When you think of social media companies and cameras, Twitter is probably not the first app to come to mind.
Sure, there are tons of photos, videos, and GIFs throughout your feed, but many of those images don’t necessarily originate in the Twitter app’s camera. Now, the company is hoping to change that. Twitter is redesigning its in-app camera as part of its effort to make it easier for people to follow events.
Beginning today, Twitter users will see a new camera interface in the app, which lets you post photos and videos with tweet text overlaid on top. The overall effect makes images shared on Twitter look a bit more like what you’d see on Snapchat or Instagram Stories, and you can pull up the new camera by swiping left from your feed much like you can in other apps.
These images can also be tagged to specific events, like SXSW. Twitter has been working to make it easier to follow breaking news events and other culturally significant happenings for some time. The app can now direct people to dedicated “rooms” if they’re interested in following an event like SXSW, and can also alert users to breaking news.
The new in-app camera aims to enhance this by using your location to tag nearby events. So, if you were at SXSW or another big conference, for instance, the camera could automatically suggest a relevant tag to help surface your photo to someone trying to follow that event.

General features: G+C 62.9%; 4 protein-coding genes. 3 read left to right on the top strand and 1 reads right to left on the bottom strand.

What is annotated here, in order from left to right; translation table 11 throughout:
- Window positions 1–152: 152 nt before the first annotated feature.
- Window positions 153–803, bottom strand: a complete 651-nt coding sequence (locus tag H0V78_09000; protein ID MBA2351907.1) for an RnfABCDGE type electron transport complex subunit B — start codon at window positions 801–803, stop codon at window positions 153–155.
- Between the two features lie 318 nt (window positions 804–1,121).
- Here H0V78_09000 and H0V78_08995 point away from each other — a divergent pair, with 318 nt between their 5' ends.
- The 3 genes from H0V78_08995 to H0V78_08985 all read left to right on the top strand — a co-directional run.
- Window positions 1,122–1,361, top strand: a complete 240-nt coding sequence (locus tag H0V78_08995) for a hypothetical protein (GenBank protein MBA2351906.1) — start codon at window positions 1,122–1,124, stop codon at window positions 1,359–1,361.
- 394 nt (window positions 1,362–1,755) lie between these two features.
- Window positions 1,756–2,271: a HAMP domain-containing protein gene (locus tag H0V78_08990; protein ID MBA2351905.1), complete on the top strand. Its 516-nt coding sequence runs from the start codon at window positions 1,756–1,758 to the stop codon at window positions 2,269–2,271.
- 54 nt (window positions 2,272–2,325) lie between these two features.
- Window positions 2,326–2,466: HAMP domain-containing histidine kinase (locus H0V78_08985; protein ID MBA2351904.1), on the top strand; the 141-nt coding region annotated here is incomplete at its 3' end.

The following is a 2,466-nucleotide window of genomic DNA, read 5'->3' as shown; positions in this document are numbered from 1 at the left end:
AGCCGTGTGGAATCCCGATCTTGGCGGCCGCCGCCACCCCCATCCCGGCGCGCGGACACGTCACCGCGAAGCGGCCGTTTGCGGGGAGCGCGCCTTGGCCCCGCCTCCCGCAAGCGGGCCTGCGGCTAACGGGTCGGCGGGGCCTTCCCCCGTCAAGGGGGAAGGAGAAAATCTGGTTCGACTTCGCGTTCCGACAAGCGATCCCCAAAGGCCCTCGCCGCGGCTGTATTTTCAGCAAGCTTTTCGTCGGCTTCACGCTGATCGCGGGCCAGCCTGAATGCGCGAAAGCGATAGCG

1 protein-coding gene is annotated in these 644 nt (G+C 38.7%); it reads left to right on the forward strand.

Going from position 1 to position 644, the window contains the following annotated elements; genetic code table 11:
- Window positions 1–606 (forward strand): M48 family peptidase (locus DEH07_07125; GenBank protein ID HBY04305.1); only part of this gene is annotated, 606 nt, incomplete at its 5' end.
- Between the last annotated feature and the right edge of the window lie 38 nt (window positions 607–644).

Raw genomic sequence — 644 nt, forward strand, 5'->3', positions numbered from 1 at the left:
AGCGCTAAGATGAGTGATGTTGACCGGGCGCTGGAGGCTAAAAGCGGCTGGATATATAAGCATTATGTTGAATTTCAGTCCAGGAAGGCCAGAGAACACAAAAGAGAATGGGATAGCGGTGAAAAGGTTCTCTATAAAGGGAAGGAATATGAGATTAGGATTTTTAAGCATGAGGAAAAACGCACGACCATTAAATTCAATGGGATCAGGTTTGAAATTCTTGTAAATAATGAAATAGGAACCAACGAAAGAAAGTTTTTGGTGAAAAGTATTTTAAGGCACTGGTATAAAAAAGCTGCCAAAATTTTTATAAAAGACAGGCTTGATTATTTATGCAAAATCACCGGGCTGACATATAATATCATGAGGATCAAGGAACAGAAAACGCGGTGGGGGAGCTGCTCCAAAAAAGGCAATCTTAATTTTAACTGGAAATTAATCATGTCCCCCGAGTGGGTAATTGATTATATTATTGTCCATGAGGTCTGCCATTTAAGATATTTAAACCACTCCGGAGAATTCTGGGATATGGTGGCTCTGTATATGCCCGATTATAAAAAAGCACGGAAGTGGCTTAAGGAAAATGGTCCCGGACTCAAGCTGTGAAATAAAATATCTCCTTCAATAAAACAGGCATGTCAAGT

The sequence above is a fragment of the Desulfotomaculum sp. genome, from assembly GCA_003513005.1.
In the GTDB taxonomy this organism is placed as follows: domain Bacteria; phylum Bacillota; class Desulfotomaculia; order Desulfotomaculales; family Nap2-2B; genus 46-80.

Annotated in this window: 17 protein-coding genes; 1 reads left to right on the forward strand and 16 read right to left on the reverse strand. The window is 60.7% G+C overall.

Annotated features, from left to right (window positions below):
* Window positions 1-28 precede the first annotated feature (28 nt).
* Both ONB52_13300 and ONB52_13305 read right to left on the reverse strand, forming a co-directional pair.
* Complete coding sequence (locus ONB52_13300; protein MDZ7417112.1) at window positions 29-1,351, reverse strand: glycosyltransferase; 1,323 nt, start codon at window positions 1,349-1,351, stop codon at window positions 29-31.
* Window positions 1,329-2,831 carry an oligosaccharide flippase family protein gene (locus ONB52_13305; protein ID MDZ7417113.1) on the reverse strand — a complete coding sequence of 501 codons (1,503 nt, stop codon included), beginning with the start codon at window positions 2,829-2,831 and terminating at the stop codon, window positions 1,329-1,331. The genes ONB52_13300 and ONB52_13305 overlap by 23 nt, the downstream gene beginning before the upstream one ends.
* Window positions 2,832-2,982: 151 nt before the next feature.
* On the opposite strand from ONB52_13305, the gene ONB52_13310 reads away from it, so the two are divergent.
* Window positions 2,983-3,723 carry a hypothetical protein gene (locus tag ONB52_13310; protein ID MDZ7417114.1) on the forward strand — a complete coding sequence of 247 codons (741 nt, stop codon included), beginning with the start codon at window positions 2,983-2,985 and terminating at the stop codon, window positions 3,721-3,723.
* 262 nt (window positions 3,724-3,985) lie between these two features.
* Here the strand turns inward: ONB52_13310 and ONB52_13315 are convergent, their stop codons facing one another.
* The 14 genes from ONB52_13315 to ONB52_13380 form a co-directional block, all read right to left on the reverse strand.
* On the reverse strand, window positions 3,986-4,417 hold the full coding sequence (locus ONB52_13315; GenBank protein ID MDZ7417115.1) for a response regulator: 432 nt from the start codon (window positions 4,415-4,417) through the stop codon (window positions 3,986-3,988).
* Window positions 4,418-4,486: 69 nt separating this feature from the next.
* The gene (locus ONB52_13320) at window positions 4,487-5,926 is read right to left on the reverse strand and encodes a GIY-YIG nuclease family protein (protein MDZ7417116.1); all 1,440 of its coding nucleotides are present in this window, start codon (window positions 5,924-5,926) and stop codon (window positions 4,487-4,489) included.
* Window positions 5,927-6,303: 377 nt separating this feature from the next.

“We’re trying to make it really simple to go from capturing what’s happening, to getting it to the audience that really matters and getting it to the people who want to talk about it,” says Twitter’s VP of Product, Keith Coleman.
Importantly, this only applies to photos and videos you shoot directly in the Twitter app. If you attach a photo or video from your camera roll, it will still look like a normal tweet with an image attached.
That’s very intentional, according to Coleman, who says Twitter’s new camera is meant to encourage in-the-moment sharing.
“If Twitter has always been sort of the microphone or megaphone in your pocket, we want it to feel like this was almost the TV camera in your pocket,” Coleman says.
That Twitter is revamping its camera to emphasize images over text also raises questions about whether it’s trying to compete more directly with apps like Instagram and Snapchat. The update is clearly aimed at getting more people to create content inside Twitter, rather than simply sharing photos they’ve already taken. And it’s the first significant update to Twitter’s in-app camera in some time (Bloomberg reported last January a Snapchat-like camera redesign was in the works.)
But Coleman says Twitter’s approach is different from others in that it’s not oriented towards selfies or disappearing content. He notes that the first photo to ever go really viral on Twitter was a breaking news event: when a plane landed in the Hudson river.
“The first moment that pictures mattered on Twitter was when a plane landed in the Hudson. If it was an ephemeral picture of the plane landing in the Hudson, it would have had a very different effect than if it was a picture that was live for the world to see that could go viral,” he said.
The irony of that example, though, is that the iconic “Miracle on the Hudson” photo did eventually disappear from Twitter because the company didn’t have its own photo-sharing capabilities at the time. (It’s a long and complicated saga.)
But, a decade later, that scenario would go much differently. Not only could you snap the photo directly in Twitter, it might go viral a little faster.